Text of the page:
Home Window Installation Manual
Replacing wood sash windows with vinyl windows
When we left off last week, we had removed the old wood sash windows and prepared the opening for the vinyl replacement windows. Now it's time to install your new windows. You should have someone there to help you when doing the installation. First, Remove all shipping materials from the window. Now, if you are installing several different sizes, make sure you are putting the correct window in the correct opening. You need to put the window into the opening to make sure it's going to fit, then remove it and run a bead of caulk on the face of the outside blind stop where the window will rest. You don't want to caulk, only to discover the windows are too big. It's worth the extra few minutes to make sure it's going to fit. Lift the window and set the bottom in first. Then raise the top until it rests against the outside blind stops. Sometimes, when raising the top into position, the window frame will hit the top of the wood frame. You need to tap down on the top of the vinyl frame while keeping pressure towards the outside.
Once you determine that it's going to fit, remove the new window and set it aside. Run a bead of caulk on the face of the outside blind stops. White latex painters caulk works fine. Raise the window into position again. Now have your helper hold the window in position while you raise and lower the sashes, making certain that the window is square in the opening. Remember how you ordered the windows 3/16"- 1/4" shorter than the tightest measurement? This is where you use this space to adjust the frame to be the most plumb and level. Get a box of popsicle sticks and wood coffee stirrers at the grocery store. The coffee stirrers are about 1/16" thick, and the popsicle sticks are approximately twice as thick. You want to put the shims in the four corners. Then caulk the gap on both sides and along the top before installing the inside stops. I don't recommend putting any screws in the sides, but you can put one screw in the top center and one in the bottom center. You really dont have to use any screws in this kind of installation, since the shims will eliminate any side play, and the caulk on the blind stops will hold the frame in place as well. Remember, we still need to re-install the inside stops.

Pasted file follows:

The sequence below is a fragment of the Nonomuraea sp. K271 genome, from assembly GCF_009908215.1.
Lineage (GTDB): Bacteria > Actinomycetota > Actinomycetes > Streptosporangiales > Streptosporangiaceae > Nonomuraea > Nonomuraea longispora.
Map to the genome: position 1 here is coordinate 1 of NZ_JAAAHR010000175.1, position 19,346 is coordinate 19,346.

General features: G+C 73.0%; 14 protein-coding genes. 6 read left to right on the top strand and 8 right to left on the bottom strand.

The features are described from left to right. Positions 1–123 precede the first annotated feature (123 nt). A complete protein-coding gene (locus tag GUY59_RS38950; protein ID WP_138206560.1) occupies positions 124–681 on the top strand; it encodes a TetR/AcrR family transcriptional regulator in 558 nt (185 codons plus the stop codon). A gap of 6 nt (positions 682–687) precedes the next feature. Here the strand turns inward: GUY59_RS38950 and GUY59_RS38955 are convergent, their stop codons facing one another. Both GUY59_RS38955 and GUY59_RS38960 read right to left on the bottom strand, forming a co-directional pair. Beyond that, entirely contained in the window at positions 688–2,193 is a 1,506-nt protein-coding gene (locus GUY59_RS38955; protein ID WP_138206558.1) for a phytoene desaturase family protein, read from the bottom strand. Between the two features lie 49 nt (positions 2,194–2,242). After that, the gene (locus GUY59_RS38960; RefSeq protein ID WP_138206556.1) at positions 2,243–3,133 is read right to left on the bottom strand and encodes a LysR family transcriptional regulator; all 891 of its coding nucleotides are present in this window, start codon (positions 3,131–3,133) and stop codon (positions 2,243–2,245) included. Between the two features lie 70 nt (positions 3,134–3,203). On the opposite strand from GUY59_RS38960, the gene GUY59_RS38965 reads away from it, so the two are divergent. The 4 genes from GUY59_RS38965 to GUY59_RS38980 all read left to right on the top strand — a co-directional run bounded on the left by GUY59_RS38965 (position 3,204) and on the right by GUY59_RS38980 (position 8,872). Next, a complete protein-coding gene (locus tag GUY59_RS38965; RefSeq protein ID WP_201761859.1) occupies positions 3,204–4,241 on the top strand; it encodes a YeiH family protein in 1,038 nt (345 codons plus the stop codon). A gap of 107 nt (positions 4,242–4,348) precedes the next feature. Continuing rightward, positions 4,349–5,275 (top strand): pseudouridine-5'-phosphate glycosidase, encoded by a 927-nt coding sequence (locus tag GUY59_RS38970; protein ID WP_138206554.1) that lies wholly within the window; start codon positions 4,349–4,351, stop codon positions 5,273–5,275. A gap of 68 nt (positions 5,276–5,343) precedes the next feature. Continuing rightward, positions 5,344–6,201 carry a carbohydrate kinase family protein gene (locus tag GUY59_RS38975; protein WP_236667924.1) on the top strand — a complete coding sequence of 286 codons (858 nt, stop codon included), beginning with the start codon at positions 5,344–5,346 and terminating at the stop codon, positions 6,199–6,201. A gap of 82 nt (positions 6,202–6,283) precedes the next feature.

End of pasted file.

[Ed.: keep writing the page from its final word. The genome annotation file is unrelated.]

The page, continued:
Before installing the inside stops, remove all the old nails and replace them with new nails. A 1"- 1 1/4" finish nail is fine. Before installing the inside stops, scrape all old caulk off the stops. Then, while your helper holds the window in place, nail your stops back on. If the window has 4 stops, install the shortest ones first. That way you can bend the longer stops into place between the two short ones. Use a nail punch to sink the head past the surface of the stop. If you have several windows to do, i suggest doing the first window to this point before going to the next. How frustrating would it be to have a helper removing the old sashes, only to discover that the windows aren't going to fit!? If the first one goes in fine, then you can send your helper ahead of you to start removing old sashes. The best way to avoid the nightmare of having a bunch of new windows that won't fit is to make sure you measure CORRECTLY. Remember, tight minus 1/4" on the width and height should be fine.
Finish the inside by caulking the area of the inside stop where it meets the casing, and the point where the stop meets the new frame. Fill the nail holes in the inside stops with caulk to hide the nail heads. Now it's time to finish the outside. A quality replacement window will either have a sloped frame to match the slope sill, or it will come with an insert that fits under the new frame to fill the gap created by the sloping wood sill. If you buy a lower grade window that doesn't come with anything to fill the gap underneath, you can buy some wood trim to fill the space, or you can get a flat vinyl trim that attaches to the face of the bottom of the new frame. The flat trim is available on my website under the "shop" tab. Once you cover the bottom gap, it's time to caulk where the outside blind stops meet the vinyl frame, and where the bottom gap filler meets the wood sill.